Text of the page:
Assistant Professor of Organisational Behaviour at INSEAD
In this talk, Noah Askin describes his research looking at the relationship between gender and creativity. Noah has analysed Spotify's massive library to look at data on 20 million songs and 2 million artists. By examining the relative 'novelty' of songs, he can establish how creative individual artists are, and whether collaboration between or within gender has an impact on the ‘novelty’ of the music that is produced from these partnerships.
Despite no evidence of difference in the creative abilities of men and women, female artists remain underrepresented and unequally recognised across the creative professions. Research on this topic has emphasised how audiences, critics, and other gatekeepers discriminate against women, but it has not fully explained the complex relationship between gender and creative production.
As Noah explains, his research has found that the co-presence of female artists can simultaneously enable and constrain male creativity. These results suggest a collaboration-association trade off, shedding new light on the role and consequences of gender diversity for the creative careers of both men and women.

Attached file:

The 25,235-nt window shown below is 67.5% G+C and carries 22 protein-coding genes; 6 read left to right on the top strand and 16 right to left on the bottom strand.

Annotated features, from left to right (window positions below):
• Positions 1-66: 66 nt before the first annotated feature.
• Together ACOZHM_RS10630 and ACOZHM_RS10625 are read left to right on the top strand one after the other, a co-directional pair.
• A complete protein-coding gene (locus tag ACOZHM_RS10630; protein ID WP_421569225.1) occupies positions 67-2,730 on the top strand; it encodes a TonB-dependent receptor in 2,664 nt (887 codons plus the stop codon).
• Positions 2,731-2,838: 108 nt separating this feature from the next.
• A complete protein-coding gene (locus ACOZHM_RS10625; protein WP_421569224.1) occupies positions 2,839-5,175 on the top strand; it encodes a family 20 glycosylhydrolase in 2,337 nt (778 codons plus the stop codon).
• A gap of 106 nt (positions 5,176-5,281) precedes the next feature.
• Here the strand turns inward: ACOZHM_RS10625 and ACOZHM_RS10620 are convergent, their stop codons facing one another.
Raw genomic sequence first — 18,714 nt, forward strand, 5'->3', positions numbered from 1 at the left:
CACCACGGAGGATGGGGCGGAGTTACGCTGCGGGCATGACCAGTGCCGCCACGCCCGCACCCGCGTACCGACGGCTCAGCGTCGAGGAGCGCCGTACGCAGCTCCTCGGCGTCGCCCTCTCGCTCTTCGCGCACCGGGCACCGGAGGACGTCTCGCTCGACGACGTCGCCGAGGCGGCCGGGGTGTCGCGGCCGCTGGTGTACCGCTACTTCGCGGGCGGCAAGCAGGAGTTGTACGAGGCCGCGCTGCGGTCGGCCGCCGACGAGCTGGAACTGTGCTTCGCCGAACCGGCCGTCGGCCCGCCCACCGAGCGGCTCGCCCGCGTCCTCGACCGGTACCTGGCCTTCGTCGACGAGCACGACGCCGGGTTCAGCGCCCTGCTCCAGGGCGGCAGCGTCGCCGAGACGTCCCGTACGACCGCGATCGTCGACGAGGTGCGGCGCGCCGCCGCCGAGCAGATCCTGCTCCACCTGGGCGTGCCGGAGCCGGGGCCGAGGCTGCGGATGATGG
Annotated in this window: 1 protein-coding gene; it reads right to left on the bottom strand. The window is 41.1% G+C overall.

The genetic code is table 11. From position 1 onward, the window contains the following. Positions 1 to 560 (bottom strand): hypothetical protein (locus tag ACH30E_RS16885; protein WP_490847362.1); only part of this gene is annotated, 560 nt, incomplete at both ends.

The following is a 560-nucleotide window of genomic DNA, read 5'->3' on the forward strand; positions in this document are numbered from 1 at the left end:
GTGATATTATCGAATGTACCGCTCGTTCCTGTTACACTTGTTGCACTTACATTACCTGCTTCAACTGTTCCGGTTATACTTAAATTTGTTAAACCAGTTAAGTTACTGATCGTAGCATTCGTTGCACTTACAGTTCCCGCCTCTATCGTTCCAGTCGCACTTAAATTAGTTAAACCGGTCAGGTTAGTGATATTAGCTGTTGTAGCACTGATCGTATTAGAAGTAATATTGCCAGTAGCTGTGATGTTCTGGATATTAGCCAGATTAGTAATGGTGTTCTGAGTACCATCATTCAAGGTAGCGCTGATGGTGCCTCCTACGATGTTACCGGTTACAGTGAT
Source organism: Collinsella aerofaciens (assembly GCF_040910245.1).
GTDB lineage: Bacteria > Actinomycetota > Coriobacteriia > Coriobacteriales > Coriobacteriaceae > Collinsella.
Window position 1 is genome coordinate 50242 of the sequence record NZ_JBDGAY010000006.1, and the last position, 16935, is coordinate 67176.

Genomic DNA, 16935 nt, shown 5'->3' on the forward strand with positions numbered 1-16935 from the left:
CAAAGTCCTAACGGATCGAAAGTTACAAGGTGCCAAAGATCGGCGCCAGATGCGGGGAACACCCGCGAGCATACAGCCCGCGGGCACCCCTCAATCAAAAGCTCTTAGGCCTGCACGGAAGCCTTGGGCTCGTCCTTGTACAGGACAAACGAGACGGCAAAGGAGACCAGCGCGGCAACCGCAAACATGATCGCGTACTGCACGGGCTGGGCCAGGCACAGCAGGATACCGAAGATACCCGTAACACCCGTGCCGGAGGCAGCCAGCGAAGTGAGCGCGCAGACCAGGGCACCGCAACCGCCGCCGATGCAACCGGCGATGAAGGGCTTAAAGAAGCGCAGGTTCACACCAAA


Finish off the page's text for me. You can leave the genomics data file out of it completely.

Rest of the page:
About the speaker
Noah Askin is an Assistant Professor of Organisational Behaviour at INSEAD.
An award-winning case writer and teacher, and a computational social scientist and sociologist by training, Noah directs two Executive Education programs—Leading for Results and the Product Management Executive Programme—in addition to teaching the organisational design and leadership core course in INSEAD's MBA program. His teaching focuses primarily on firms’ organisational-strategic alignment, understanding and utilizing social networks, the what and the how of networking, driving organisational change, managing corporate culture, and fostering creativity in organisations.
His work, which has garnered him recognition on the Thinkers 50 Radar list, has appeared in top tier management and sociology journals, as well as computational social science publications. He has been an interview guest on the BBC (radio and television) and Salon.com, and his research has been covered in The Economist,Rolling Stone, Forbes, Business Insider, Quartz.com, The Times of London, and music industry blogs. He has done a TEDx talk on what makes popular songs popular.